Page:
1. Keith, I respect your style of collector, but you are not the only type. I enjoy the work on cars more than the ownership and driving. I now own a 65 Austin Healey Sprite. I call it my credit card car, because I could buy it on a credit card and I order parts on the card. It will not ever be worth what I paid for it, plus parts, without giving any value to my labor. But I am having fun learning and solving problems. I can afford this cheap hobby. You are absolutely correct that yours is the best financial decision, but there are more than one way to enjoy our hobby.

  2. I agree with the advice about classics, but with the Elise the danger is not damaged clams, which can be fixed, but an accident which bends the aluminum frame/tub/chassis, which most certainly cannot. Indeed, with the Elise, I find that people err too much on the side of ‘it’s been in an accident stay away.’ Many of these cars have been totaled for what was in reality very minor damage just because the adjuster didn’t know anything about the cars, or Lotus didn’t have clams in stock. For these reasons, I’d even buy a salvage title Elise from a reputable seller like Wire Wheel in Florida. And if you do you won’t have to worry about whether your ‘classic’ will start in the morning or drip oil or keep up with modern traffic!

  3. Keith — you worry too much about what other people think.

    Also, if everyone took your position how would the less-than-perfect cars ever get restored?

    It’s not about what other people think and it’s not all about money.

  4. Keith, OK, so I need some advice. I have a “99 SL500. The R129 Mercedes should just be emerging as collectible and mine is perfect and completely original with all the desirable options, even the window sticker. Why can’t I get more than Kelly Blue Book for it? I need the garage space.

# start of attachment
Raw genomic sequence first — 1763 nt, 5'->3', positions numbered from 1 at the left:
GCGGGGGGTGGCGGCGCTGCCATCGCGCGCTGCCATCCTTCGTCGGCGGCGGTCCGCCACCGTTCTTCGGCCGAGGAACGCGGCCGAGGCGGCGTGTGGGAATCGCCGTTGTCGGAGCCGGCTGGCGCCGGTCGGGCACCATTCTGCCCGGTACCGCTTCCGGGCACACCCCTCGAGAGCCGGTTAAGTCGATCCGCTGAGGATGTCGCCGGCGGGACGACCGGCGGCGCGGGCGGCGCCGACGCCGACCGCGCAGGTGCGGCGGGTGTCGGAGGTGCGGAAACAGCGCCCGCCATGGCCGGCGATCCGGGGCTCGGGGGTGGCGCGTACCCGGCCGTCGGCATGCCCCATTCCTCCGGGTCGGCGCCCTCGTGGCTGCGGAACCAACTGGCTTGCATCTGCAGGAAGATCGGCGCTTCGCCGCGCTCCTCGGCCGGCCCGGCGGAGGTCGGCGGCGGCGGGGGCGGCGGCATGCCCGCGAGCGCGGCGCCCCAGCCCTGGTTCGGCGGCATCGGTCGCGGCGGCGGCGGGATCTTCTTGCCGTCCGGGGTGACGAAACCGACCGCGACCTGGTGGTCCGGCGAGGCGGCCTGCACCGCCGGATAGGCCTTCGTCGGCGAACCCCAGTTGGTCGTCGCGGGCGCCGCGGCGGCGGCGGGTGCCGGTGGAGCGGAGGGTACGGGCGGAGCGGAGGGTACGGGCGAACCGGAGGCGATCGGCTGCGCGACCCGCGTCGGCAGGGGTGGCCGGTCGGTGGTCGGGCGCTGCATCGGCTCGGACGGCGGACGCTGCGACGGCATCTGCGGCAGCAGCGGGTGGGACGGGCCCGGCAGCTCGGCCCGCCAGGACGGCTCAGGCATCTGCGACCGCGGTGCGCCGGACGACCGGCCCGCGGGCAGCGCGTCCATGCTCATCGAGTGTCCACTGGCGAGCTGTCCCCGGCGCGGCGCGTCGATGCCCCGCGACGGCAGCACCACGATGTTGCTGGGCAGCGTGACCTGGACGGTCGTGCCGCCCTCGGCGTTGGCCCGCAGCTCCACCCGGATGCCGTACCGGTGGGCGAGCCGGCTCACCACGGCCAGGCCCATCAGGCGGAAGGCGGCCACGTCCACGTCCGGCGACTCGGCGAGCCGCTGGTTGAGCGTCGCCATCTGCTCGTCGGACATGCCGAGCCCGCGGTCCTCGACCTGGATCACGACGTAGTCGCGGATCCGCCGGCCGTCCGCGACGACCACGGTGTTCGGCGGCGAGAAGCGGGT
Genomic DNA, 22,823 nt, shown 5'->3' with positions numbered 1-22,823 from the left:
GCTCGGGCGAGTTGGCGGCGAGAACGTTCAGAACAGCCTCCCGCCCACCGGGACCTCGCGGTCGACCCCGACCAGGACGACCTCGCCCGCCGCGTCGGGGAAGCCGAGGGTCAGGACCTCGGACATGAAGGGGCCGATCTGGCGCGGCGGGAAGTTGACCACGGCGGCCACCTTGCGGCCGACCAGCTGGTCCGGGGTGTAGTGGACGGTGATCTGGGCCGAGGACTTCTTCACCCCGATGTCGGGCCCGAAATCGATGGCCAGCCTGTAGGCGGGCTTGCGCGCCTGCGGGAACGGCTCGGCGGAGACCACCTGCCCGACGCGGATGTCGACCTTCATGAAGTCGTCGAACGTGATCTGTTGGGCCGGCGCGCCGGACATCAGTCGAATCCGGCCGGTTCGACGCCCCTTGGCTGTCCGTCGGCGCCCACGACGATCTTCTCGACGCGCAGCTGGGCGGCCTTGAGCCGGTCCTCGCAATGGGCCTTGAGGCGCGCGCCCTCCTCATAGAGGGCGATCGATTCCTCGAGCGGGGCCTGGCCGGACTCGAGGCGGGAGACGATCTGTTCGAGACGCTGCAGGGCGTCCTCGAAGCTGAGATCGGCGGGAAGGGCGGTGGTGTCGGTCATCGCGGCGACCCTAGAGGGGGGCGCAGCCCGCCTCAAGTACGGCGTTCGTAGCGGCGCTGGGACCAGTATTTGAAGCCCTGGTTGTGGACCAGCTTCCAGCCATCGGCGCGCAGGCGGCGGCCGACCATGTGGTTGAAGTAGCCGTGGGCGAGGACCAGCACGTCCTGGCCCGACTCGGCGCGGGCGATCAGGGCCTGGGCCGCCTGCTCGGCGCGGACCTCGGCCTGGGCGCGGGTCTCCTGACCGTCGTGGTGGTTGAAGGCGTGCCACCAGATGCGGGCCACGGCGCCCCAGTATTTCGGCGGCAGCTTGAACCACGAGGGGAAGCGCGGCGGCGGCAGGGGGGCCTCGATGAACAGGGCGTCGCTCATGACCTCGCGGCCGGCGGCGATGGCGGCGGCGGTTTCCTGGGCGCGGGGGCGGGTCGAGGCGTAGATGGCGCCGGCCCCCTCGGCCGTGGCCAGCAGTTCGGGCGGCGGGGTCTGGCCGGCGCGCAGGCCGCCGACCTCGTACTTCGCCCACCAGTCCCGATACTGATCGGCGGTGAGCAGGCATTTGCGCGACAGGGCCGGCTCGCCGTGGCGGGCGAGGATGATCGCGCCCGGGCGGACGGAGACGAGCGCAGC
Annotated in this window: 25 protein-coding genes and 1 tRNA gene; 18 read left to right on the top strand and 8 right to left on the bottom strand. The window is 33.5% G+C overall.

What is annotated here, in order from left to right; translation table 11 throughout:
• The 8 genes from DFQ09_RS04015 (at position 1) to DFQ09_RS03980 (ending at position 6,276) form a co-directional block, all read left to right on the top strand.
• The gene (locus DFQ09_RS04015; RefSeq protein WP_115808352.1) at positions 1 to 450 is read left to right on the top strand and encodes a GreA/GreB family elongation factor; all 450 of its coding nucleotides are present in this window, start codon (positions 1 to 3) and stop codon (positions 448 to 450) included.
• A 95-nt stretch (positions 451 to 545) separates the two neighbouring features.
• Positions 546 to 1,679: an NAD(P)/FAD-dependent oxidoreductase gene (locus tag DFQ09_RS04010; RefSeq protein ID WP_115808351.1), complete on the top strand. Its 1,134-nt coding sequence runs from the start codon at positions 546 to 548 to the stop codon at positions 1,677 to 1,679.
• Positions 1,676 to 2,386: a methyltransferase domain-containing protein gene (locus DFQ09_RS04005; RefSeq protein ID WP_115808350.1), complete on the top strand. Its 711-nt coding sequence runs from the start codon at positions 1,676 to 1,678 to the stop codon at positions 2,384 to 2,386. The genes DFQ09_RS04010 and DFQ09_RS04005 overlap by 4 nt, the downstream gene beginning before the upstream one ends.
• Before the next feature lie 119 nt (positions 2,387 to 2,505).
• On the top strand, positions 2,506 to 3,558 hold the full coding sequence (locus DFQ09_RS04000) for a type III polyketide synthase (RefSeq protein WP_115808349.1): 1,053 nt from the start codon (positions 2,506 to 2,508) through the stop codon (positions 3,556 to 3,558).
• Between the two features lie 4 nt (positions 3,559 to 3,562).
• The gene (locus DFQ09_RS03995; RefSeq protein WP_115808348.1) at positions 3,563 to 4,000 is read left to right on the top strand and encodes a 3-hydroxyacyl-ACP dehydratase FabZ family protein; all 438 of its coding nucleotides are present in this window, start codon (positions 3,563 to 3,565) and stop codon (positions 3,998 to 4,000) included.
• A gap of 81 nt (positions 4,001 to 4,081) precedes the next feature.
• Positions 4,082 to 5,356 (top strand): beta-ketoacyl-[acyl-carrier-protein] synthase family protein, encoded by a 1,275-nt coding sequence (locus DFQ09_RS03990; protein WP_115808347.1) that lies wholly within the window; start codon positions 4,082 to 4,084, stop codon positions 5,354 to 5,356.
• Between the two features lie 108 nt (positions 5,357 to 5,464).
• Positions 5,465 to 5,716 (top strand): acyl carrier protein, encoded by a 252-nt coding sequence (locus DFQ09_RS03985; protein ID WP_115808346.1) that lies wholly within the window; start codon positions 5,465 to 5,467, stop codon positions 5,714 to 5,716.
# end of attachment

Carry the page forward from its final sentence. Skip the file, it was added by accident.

1. Ted – I think I’ve figured out that the general rule is cars need to be around 25-30 years old before they start climbing in value. This seems to be the point at which they become such a rare sight on the road that people stop thinking it’s an old beater and start thinking “hey that’s pretty cool”. It’s also the point where people who as kids decided they were an R129 man have the money and the inclination to start following their childhood dreams.

      So I reckon you might need to think about putting it away for another 10 years…

  5. Two doors, eight cylinders, and a slick top always works for me. Sometimes I am forced to accept a sunroof by the rest of the car, but on my current DD I was swayed by no sunroof when I removed the blue tarp. Your young son is growing fast.

  6. I Know it’s named, Sports Car Market, but it just became too much about the market and money,which was why I stopped my subscription some time ago. I have cars that I bought 30 + years ago that have appreciated nicely but that wasn’t why I bought them.
    I agree that as I am now in my sixties that degreasing things and crawling under cars isn’t done with the ease of years past, but I find I feel better working on my cars than sitting and reading about pricing. I tend to keep my cars not flip them, so I’m thankfully not too worried about the values.
    If you can do the work yourself and get something out of doing it,almost any project makes sense. If you have to pay someone else to do most or all, then as it is said, buy the best you can afford

  7. I’d say it depends whether you love the car or not. I bought a sound but rather neglected Alfetta GTV about a year ago with the intention to use it as my daily driver. It’s now reliable and passes muster in the looks department, but it’s taken me countless hours of work and probably cost as much as I paid for it to begin with… and I still don’t feel particularly warmly towards the car and am thinking about moving it on.

    On the other hand I think the reason people pay a premium for interesting “barn finds” is because it gives them the opportunity to personalise it a car they really want, and make it into something that they would like to buy new if only it was available. Working on something like that then becomes a pleasure in itself.